SI: What might someone encounter on this journey?
OS: If, for instance, a person was beaten by a parent, he or she might ask that person: "why did you do that?" When they see the answer in their heart, people come to an understanding, and they become quiet and compassionate and they experience total forgiveness and light, even though they do not condone the action. Or they may go through a number of events very quickly, gaining confidence from opening the first can of worms, being enabled to transform their experience into a beautiful essence and joy. The counselor honours the person's symbolic expression, in that he or she may feel loving hands, see the light, or see an angel.
SI: Is the soul waiting for such openness, and can people maintain this link?
JMS: Yes, it is very moving, and a point of celebration, because it is coming home again to what we already know. Some people are very committed, and because the experience is so moving, they create profound change in their lives. Others lose it through time, and we emphasize that people integrate the connection into their everyday life. Even for us who meditate every day, it is necessary to have discipline, to stay focused, and to be in the present, because it is easy to lose the connection in the everyday world. People can also experience a profound shift in their relationships. We saw several couples whose marriages were breaking down, and the counseling sessions indicated serious problems. However, in each case where one of the partners did the soul journey, there was a profound shift in the relationship, and this shift in awareness helped them to stay connected.
SI: Do you find that a focus on service emerges as a result of soul contact?
JMS: Yes, it is a natural progression, because when you connect with that full essence, you feel connected with others. The desire to work with love and compassion is a part of that. Most people who embark on a spiritual journey ask, "What is my purpose?" But pragmatically speaking, there is a lot of fear in all of us, and it takes a lot of work to remember service. You need to remind yourself, and call on the Masters, call on Spirit, call on the Divine, call on your soul and remind yourself why you are here, because that ego wants to continue to pop up everywhere.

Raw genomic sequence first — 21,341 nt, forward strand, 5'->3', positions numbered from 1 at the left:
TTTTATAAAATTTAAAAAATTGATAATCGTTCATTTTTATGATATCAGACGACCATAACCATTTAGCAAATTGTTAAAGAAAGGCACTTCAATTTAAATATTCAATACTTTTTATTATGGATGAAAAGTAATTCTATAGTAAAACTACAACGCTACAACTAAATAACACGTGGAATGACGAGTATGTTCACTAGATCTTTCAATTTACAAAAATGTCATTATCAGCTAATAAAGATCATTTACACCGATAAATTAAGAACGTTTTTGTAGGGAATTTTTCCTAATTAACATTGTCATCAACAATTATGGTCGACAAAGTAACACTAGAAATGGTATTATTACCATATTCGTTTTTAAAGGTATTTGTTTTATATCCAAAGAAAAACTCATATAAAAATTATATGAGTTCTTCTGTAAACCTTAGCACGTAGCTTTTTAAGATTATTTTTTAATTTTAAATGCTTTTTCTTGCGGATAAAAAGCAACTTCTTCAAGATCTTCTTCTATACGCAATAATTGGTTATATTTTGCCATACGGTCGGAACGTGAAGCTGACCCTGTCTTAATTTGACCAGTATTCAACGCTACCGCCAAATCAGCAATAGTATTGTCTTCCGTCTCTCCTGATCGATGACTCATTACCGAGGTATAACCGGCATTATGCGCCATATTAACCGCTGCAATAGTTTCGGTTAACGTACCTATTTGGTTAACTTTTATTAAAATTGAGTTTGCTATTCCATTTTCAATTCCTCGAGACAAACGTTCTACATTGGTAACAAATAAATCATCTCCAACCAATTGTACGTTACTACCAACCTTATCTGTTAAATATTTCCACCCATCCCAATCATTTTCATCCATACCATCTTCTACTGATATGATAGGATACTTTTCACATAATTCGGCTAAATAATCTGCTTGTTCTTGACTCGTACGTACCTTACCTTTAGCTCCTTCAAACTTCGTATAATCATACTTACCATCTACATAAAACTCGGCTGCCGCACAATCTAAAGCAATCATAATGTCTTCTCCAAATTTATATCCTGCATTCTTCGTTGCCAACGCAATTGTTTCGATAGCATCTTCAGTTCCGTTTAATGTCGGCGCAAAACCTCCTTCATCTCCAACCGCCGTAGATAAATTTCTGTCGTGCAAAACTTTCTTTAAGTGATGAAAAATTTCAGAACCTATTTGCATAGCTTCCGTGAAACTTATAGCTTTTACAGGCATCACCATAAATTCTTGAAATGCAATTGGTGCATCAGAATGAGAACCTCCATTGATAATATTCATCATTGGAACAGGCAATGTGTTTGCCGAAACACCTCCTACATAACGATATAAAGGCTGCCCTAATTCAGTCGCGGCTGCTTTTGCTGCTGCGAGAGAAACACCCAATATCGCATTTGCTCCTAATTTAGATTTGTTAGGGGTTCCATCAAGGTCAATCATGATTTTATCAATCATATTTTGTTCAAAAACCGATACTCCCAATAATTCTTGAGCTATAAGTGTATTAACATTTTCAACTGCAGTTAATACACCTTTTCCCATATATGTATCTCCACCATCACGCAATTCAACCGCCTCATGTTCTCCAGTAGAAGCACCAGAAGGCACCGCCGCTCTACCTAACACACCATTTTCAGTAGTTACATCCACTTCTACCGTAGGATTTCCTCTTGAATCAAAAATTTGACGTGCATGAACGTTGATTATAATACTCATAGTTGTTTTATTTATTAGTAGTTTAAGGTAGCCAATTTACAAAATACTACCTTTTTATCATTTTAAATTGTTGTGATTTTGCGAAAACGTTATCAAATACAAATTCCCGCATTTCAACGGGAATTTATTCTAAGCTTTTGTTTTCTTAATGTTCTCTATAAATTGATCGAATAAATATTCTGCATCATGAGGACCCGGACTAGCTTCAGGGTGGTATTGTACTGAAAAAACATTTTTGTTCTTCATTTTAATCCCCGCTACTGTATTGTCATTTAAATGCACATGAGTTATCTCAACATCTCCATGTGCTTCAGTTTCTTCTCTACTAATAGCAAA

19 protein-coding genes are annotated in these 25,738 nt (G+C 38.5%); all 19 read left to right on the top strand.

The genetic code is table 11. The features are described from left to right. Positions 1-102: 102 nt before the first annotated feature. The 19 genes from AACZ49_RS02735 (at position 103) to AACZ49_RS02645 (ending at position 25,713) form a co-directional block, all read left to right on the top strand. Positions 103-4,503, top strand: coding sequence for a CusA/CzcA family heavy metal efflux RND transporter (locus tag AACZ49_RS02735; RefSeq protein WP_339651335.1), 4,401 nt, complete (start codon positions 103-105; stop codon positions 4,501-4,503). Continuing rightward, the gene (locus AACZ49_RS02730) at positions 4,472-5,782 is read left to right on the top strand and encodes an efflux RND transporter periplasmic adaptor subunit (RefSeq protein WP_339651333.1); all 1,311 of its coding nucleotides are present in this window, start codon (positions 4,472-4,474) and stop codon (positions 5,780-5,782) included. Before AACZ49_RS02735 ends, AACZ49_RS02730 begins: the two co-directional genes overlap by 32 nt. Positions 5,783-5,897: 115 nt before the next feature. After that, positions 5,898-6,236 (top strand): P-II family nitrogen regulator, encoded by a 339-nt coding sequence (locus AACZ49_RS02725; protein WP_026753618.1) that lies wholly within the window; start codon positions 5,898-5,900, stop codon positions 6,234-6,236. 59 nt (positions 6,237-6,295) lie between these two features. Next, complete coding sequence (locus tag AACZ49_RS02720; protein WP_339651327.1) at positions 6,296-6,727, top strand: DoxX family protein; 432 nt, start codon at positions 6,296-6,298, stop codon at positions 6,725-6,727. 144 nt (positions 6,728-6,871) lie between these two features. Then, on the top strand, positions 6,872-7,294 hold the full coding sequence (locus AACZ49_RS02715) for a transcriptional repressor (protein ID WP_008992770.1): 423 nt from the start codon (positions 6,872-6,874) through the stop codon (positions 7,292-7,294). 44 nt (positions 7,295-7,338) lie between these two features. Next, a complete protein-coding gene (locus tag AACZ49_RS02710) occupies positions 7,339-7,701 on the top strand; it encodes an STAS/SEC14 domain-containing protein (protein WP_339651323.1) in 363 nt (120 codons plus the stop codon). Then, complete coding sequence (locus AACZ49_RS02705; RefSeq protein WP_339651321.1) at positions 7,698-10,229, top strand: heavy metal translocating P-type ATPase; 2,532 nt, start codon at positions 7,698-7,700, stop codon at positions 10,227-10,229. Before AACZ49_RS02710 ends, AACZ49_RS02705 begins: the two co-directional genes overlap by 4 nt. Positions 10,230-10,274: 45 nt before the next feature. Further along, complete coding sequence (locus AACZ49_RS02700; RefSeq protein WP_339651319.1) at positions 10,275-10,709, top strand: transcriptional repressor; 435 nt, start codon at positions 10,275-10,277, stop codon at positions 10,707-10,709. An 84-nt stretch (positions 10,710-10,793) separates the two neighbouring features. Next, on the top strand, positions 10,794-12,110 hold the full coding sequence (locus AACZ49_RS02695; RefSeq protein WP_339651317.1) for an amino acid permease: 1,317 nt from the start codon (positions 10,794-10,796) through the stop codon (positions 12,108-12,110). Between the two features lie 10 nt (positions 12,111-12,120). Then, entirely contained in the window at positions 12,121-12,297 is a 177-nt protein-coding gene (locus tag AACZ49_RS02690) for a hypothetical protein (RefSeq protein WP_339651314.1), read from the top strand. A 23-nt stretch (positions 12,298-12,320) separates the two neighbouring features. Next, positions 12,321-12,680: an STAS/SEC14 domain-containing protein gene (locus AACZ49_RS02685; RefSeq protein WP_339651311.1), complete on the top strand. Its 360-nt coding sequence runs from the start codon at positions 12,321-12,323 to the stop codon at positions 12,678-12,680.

SI: What training prepared you to create this approach to wellness?
OS: I am a yogi, and that training opened me up; and then when I met Jean, in whose presence many experience unconditional love, I realized that I had found a partner, and that led to the work we now do. I have also studied acupuncture, and I find that it can be useful in bringing to the surface emotions which have been buried, making them accessible for counseling. Chinese medicine links the mind, body and emotional patterns. For instance, the lungs represent sadness, and the liver represents bile, or frustration and anger. The stomach and spleen are affected by rumination and guilt. The spleen is the main transformer of our food energy into chi, so if our spleen is not working well, we are not transforming our food, and we develop allergies and other problems. Physical problems thus give us clues to our emotional states.
SI: You found reconnecting with the divine to be a powerful source of healing?
OS: The source of our healing is our soul, which is perfect, in that it has no wants or desires, and gives the experience of bliss and light. This physical plane, as such, is not our home. This is our time and place of testing, but when we contact the soul dimension, we can obtain help from divinity, from God, or Spirit, or from the Masters of the past who have passed on great teachings. Yogananda, Jesus, Christ, the Buddha -- they all await, and are giving us help if we listen to our hearts.